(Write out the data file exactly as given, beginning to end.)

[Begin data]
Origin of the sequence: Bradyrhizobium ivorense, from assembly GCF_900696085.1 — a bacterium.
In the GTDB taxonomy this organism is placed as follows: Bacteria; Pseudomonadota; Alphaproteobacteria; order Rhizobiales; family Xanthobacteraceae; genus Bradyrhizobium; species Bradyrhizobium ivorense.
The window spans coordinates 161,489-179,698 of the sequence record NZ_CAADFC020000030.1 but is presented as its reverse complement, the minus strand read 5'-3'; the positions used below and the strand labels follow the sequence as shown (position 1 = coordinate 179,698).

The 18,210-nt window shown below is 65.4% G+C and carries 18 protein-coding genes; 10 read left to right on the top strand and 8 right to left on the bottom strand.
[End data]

Origin of the sequence: Bradyrhizobium ivorense, from assembly GCF_900696085.1 — a bacterium.
In the GTDB taxonomy this organism is placed as follows: Bacteria; Pseudomonadota; Alphaproteobacteria; order Rhizobiales; family Xanthobacteraceae; genus Bradyrhizobium; species Bradyrhizobium ivorense.
The window spans coordinates 161,489-179,698 of the sequence record NZ_CAADFC020000030.1 but is presented as its reverse complement, the minus strand read 5'-3'; the positions used below and the strand labels follow the sequence as shown (position 1 = coordinate 179,698).

The 18,210-nt window shown below is 65.4% G+C and carries 18 protein-coding genes; 10 read left to right on the top strand and 8 right to left on the bottom strand.